I can still remember when flying, even in coach, was relatively comfortable. I once flew to Japan on a Korean Airlines jumbo jet. Between the amazing food, the gracious attendants and the vast seats, it was practically a religious experience. Flying was also fun! On a flight from Alaska to South Carolina, while sitting at the very front of coach, I asked a stewardess this question: ‘If I moved forward about six feet, into first class, it would cost $5000. Why is that?’
She looked around, leaned close and said, ‘We dance naked…’
Alas, that was then. I just flew from Denver to Cincinnati for business. I trudged onto the ‘regional jet,’ which would fly me across the amber waves of grain of the Midwest, sat down, stuffed my backpack under the seat in front of me and managed to wedge my feet beside it. Between the immovable placement of my lower extremities, the width of my seat and the (admittedly) unfortunate width of my body, a seat-belt was purely superfluous. Any crash that could have dislodged me would have been, by default, unsurvivable.
Fortunately, my stewardess was devoted to my safety, and asked that I remove my empty drink bottle from my seat-pouch. You don’t even want to know what can happen when a jet airplane hits the ground at 450mph and there’s a plastic bottle in front of you! It’s horrible…almost as bad as not sitting in the upright position.
Adding to the delights of our regional jet, there was a very large man seated next to me. Now, I don’t mean obese. This man was big. For all the world, he had the appearance of a Grizzly bear, drugged, captured and stuffed into a pet carrier designed for house-cats. His eyes were wild with confinement.
Our shared condition was made worse by the inconvenient presence of our arms. There was just no place to put them. We flew with our useless upper appendages held across our chests for most of the flight, although occasionally I was able to shift my body a few degrees to the aisle to return sensation to all limbs.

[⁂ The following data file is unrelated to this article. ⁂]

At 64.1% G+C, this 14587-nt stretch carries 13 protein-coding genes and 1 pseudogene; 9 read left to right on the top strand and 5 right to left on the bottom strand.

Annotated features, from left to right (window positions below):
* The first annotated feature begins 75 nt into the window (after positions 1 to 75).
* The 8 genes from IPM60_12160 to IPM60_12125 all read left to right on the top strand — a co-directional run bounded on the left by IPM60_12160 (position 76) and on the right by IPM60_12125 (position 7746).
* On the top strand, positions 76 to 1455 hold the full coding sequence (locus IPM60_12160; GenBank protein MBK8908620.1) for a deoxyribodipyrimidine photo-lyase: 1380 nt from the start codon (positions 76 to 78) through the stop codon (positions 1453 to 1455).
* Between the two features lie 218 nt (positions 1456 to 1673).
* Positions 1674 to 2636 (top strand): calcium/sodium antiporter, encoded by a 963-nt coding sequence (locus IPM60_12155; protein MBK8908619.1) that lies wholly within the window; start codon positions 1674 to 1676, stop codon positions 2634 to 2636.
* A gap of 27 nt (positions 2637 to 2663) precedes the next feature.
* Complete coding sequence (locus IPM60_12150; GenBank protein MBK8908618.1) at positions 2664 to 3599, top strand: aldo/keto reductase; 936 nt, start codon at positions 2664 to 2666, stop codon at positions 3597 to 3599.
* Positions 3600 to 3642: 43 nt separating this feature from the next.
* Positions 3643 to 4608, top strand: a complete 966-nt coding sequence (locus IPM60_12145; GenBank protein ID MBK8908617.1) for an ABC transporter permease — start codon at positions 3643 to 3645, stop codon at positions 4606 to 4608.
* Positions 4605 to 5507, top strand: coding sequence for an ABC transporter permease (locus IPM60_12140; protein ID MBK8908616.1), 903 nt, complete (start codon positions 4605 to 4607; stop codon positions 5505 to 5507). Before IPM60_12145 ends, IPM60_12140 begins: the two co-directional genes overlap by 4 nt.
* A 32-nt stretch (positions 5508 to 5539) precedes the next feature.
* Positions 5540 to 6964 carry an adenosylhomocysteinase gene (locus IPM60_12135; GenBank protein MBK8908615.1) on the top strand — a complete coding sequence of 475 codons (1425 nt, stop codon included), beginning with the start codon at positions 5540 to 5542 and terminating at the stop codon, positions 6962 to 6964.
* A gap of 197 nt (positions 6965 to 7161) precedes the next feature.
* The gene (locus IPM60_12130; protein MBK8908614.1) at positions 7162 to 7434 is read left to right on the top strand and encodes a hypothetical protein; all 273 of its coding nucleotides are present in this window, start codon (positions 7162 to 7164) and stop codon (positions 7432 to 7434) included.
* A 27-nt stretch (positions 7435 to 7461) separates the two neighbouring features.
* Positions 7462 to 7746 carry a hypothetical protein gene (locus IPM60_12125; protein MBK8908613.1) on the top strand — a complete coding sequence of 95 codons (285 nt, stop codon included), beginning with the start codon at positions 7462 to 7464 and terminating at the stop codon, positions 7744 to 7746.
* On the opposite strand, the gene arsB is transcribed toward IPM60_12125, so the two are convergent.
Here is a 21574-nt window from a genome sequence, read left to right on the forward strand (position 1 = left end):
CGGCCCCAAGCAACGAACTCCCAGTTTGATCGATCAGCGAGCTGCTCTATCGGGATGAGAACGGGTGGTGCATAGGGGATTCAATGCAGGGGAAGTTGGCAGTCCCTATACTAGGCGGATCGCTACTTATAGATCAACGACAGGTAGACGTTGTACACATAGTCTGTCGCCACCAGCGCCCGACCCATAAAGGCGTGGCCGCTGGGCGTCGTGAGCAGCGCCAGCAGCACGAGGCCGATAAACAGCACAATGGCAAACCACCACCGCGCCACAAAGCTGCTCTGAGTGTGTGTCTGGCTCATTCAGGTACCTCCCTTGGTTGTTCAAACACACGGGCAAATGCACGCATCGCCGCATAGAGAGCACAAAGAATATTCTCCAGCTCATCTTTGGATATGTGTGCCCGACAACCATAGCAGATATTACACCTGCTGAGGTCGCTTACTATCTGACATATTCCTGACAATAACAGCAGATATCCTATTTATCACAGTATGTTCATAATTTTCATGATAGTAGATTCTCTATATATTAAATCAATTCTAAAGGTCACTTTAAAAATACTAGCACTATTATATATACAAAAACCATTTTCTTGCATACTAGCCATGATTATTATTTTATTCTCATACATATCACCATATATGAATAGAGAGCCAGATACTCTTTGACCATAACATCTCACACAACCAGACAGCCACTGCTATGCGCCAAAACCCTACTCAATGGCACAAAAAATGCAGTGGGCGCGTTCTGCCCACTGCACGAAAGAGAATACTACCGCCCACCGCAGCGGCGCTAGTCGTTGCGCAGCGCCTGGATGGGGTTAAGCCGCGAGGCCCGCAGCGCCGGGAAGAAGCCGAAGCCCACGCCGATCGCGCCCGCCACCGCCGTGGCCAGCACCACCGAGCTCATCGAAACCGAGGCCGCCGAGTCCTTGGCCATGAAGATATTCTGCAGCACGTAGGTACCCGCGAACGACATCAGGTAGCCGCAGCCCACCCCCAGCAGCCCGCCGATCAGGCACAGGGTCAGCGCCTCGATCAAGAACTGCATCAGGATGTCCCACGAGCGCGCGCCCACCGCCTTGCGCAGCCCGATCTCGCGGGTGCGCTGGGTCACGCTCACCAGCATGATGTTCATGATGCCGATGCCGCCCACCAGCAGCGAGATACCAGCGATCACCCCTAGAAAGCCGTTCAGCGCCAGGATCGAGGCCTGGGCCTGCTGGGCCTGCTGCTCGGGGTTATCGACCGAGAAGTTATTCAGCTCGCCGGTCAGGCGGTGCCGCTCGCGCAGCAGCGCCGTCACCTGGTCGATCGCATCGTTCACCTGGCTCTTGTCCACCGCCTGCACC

We were in the back row, so our seats could not recline. The seats in front of us were so close that when my fellow-traveler lowered his tray table, it stopped at about 30 degrees from the vertical and rested squarely on his nipples, between which he might reasonably have wedged his complementary drink.
Much like men in public restrooms, our ‘intimacy’ led us to avoid eye contact. Two and a half hours later, we arrived and unfolded from our seats, but both of us would have preferred the spacious confines of, say, a freezer crate.
This wasn’t the first time I had encountered the phenomenon of ever shrinking space in ‘steerage,’ where the masses are packed like so many Kindle-reading sardines. I dropped my water bottle on another flight (on a similar aircraft) and nearly wept. There was simply no way for me to reach it without dislocating my own shoulder or sharing an uncomfortable yoga position with the lady seated next to me.
When even the skinny flight attendant admits that it’s hard for her to walk down the aisles (as ours did), the rest of us are in for nothing but misery and blood clots. Perhaps those of us who fly often might have more room if we would simply lie down in the in the overhead compartments. Or maybe airline executives should fly with the masses more often, in order to enjoy the new seating arrangements first hand.
Despite the cramped quarters, and the fact that I could barely move enough to open my microscopic bag of pretzels, I had to laugh. The experience didn’t change the fact that I enjoy air travel. It’s still a miracle and a wonder; to this day I love watching throngs of humans navigate the intricacies of the process, for work and pleasure alike. Frankly, the spectacle of the public vs TSA is almost worth the price of a ticket.
However, I must confess that for my subsequent trip I rented a car. Sure, it tripled my travel time. But it was worth it to travel in a comfy seat, with a cup-holder and proper snacks; and to feel my legs.
I’ll fly again, but don’t think I won’t have something to say about it. On the other hand, this flight went a lot more smoothly than the time I had five rounds of forgotten .38 ammo in my carry-on. But that’s a story for another day…